Update: This morning the DJC reports that Sound Transit real estate people have toured the facility and are considering buying it. The six-storey garage is at 2460 Fourth Ave. S and has 970 stalls. The garage is likely to cost more than $20 million.
Original post published Jan 29 at 9:35pm is below:
The DJC ran a piece about parking around Light Rail station, and the rules changes that the city is looking into. It’s easy to figure out what to do in Southeast Seattle: residential permits and only short stays for those without permits. But what can be done with Sodo? Here’s the gist:
Few people live in that neighborhood [Sodo], but there are numerous small businesses, many of them industrial. The Manufacturing Industrial Council estimates that between 40,000 and 60,000 people work in Sodo.
One problem is that commuters are already parking in Sodo and taking the bus, according to SDOT planner Dante Taylor, who has been going door-to-door in the neighborhood collecting feedback on parking proposals since December.
Most of the local businesses don’t have parking lots, and rely on street parking.
Almost 1,300 parking spaces around the sports stadiums will be lost during Alaskan Way Viaduct construction, … Another 50 spaces will be lost to construction on state Route 519, … another 200 spaces will go away temporarily while First Avenue South is paved and Spokane Street viaduct construction … The city estimates there are 4,500 parking spots in Sodo now.
Some employers in Sodo want SDOT to issue parking permits for their employees.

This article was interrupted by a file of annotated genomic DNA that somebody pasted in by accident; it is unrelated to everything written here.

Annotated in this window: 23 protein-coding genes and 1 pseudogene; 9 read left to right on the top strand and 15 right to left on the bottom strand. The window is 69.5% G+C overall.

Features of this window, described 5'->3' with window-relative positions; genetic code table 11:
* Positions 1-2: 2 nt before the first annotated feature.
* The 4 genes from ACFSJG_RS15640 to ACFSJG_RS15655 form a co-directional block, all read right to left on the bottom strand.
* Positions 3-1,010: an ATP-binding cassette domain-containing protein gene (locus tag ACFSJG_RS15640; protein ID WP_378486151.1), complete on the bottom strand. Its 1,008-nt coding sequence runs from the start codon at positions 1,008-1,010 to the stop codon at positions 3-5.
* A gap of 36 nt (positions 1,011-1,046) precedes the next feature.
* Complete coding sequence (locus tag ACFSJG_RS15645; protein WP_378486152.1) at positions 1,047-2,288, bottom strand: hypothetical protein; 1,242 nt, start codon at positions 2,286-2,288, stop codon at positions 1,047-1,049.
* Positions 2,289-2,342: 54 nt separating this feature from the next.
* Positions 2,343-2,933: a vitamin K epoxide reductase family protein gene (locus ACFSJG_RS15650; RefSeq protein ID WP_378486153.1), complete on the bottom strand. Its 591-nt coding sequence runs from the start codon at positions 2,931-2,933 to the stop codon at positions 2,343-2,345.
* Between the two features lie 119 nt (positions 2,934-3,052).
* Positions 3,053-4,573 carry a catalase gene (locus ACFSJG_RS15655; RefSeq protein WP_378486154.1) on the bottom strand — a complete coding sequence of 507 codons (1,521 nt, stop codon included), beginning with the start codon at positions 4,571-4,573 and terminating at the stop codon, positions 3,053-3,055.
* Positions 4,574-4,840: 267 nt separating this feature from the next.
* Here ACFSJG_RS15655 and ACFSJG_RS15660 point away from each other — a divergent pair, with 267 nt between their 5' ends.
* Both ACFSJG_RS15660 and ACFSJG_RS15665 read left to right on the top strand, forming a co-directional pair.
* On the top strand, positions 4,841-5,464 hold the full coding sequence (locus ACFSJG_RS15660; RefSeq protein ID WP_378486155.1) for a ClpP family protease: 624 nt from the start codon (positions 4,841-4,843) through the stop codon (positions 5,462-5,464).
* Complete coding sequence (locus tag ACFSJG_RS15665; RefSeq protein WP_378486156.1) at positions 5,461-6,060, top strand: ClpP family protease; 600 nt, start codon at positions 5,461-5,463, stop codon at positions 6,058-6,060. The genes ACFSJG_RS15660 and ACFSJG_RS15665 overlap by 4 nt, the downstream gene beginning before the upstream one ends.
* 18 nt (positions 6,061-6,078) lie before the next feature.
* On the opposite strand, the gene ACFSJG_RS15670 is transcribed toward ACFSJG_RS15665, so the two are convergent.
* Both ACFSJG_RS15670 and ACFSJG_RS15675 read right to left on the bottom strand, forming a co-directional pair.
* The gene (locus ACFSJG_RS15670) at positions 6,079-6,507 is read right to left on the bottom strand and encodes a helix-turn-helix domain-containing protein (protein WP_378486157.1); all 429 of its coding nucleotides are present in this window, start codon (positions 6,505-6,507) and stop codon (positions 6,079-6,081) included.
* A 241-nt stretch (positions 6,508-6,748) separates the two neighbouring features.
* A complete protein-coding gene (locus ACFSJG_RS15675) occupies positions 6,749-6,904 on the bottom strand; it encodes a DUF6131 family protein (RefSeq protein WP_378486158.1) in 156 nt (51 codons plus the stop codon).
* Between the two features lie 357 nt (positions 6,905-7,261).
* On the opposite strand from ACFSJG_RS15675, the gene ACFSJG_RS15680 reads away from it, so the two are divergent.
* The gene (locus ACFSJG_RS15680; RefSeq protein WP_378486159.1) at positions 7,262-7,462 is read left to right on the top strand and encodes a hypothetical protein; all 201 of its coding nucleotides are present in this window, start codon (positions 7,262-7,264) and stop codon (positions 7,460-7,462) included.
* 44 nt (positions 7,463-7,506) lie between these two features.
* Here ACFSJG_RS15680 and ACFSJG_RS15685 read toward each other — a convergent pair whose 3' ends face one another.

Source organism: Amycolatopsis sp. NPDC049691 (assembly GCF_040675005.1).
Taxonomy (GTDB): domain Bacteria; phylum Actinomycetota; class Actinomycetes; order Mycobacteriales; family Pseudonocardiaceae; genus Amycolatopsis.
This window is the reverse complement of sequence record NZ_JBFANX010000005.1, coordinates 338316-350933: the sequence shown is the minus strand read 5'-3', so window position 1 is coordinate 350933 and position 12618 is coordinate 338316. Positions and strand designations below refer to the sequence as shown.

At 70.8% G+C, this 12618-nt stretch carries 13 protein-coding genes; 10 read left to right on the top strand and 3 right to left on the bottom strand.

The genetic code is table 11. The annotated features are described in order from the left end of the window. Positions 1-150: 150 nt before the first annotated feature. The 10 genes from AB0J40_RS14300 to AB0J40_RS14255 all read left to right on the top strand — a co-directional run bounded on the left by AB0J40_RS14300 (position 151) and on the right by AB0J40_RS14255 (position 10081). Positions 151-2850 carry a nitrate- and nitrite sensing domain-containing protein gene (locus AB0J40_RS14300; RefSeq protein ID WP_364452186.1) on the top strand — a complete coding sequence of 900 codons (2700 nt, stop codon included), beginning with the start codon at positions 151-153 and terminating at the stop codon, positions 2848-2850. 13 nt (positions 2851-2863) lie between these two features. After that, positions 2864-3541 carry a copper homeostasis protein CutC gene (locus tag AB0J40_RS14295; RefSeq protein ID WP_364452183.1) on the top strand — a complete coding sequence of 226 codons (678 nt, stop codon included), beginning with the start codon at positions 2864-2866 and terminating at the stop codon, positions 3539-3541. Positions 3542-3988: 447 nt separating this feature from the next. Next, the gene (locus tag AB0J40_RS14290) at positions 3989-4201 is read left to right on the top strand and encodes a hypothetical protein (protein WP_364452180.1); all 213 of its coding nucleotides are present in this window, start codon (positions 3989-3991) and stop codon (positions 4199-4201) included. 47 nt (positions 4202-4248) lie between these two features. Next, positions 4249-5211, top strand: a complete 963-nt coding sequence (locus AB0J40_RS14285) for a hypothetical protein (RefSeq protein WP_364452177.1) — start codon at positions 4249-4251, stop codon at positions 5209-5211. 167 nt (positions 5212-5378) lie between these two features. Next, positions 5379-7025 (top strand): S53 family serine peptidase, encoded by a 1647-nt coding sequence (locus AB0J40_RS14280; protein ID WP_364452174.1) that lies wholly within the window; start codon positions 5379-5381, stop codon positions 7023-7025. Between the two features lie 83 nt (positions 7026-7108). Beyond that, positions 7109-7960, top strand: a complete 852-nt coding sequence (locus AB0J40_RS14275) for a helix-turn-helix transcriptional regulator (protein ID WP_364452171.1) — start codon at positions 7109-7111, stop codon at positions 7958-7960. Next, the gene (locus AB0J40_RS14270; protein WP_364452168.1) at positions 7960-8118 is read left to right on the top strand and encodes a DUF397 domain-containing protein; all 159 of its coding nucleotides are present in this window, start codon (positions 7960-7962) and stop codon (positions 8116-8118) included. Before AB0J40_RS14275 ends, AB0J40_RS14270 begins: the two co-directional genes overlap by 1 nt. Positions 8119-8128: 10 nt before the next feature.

With more commuters likely to be parking in Sodo once the train starts running, some people are wondering why SDOT doesn’t buy the post office parking lot, which is very close to the Sodo train station and is up for sale.
To support a “pedestrian and transit-friendly environment,” the city has a policy that discourages parking lots, Shepard said.
“Parking lots attract cars but they are not always good neighbors,” Shepard said.
You can learn more about the City’s light rail parking designs here. I’m going to look into which parking lot is the post office lot mentioned in the DJC article, but you can see the station here, and notice there’s a Post Office facility directly to the west of it. I kind of torn. On the one hand, I think a park-and-ride in the Sodo area, especially one very near to the Spokane Street Viaduct, is a great idea if the number of spots is sufficiently large to attract riders. On the other hand, that lot could be a great candidate for some TOD office space.
So what do you think about permit parking for workers? How about a park-and-ride at Sodo station?